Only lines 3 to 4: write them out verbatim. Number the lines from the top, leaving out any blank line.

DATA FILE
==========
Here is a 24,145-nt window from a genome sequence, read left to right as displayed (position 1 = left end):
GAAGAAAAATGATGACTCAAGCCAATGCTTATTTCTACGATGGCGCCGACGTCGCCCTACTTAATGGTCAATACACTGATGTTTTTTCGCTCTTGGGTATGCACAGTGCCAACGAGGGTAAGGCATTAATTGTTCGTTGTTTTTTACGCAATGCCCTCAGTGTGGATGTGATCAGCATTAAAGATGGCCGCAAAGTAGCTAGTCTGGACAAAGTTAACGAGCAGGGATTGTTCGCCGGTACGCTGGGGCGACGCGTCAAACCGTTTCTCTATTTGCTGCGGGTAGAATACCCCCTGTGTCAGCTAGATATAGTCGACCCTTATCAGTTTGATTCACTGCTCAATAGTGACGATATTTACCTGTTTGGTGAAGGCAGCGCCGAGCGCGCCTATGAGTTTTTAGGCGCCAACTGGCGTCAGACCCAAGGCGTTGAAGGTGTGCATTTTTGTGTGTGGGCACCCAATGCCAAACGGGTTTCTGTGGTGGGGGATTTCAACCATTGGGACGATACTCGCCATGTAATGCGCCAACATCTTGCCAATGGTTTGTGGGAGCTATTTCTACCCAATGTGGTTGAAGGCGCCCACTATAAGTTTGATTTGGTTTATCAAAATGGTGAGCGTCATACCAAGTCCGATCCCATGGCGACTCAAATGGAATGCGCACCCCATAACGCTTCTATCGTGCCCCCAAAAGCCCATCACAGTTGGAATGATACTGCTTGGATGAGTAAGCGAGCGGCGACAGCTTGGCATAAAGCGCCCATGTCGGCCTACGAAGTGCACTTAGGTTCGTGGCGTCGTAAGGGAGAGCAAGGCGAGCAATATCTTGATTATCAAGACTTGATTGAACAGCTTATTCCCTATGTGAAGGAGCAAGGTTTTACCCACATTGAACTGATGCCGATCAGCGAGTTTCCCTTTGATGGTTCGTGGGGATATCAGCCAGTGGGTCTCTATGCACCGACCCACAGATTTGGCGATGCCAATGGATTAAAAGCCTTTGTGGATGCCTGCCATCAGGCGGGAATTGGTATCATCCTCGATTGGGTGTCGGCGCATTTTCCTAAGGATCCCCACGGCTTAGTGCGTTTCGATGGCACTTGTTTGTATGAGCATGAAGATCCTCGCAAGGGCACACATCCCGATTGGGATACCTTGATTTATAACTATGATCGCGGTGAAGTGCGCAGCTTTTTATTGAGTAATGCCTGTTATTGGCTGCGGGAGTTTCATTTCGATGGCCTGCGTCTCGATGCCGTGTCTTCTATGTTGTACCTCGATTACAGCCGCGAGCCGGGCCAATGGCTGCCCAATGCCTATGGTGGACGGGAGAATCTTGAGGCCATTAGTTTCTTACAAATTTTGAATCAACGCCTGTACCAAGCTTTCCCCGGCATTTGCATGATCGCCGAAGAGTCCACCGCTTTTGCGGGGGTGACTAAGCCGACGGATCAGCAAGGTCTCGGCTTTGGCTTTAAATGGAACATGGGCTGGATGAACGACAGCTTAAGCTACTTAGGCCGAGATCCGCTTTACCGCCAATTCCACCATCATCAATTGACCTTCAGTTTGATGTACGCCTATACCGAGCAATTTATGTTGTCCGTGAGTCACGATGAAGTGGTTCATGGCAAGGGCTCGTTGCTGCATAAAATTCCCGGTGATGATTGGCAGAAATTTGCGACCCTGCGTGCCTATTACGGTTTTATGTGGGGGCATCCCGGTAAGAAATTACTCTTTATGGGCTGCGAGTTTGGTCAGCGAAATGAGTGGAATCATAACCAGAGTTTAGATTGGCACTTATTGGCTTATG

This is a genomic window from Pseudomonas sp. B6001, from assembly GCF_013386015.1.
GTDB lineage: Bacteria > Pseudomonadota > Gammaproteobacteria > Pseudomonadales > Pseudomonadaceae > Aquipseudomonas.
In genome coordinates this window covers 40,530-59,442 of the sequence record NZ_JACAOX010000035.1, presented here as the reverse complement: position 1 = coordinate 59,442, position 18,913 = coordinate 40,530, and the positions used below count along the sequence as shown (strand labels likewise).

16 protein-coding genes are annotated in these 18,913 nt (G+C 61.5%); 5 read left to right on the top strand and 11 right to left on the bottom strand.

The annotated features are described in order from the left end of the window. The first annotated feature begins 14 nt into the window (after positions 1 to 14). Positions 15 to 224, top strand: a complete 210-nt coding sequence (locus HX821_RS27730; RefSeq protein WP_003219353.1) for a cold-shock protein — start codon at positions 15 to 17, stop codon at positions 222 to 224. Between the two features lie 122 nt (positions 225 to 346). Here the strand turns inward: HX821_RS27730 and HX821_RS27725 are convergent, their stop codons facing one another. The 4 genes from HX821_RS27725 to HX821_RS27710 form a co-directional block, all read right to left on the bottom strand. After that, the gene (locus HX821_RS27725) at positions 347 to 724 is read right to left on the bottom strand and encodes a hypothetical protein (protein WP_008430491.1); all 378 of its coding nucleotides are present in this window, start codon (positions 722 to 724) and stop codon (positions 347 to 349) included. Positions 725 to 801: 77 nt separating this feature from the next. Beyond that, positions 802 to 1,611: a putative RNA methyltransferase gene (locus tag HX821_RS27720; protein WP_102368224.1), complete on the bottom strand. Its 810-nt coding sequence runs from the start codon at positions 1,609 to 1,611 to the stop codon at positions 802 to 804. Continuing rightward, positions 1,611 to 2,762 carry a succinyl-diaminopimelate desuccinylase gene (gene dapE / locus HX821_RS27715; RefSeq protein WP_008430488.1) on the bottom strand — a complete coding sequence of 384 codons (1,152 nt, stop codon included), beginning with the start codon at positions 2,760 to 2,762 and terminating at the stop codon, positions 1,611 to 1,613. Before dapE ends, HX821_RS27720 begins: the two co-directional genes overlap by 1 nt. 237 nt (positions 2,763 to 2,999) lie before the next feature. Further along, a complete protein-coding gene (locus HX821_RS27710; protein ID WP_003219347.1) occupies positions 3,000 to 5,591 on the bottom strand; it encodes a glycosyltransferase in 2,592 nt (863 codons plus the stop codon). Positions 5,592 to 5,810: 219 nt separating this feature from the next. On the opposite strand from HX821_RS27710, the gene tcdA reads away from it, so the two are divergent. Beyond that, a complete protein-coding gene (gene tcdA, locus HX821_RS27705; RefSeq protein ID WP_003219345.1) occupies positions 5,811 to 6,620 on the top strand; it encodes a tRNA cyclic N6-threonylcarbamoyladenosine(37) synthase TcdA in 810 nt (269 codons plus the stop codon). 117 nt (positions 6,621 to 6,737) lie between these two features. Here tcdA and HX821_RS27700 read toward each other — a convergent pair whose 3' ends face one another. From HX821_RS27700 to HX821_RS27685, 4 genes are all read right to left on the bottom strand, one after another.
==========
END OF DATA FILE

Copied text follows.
This is a genomic window from Pseudomonas sp. B6001, from assembly GCF_013386015.1.
GTDB lineage: Bacteria > Pseudomonadota > Gammaproteobacteria > Pseudomonadales > Pseudomonadaceae > Aquipseudomonas.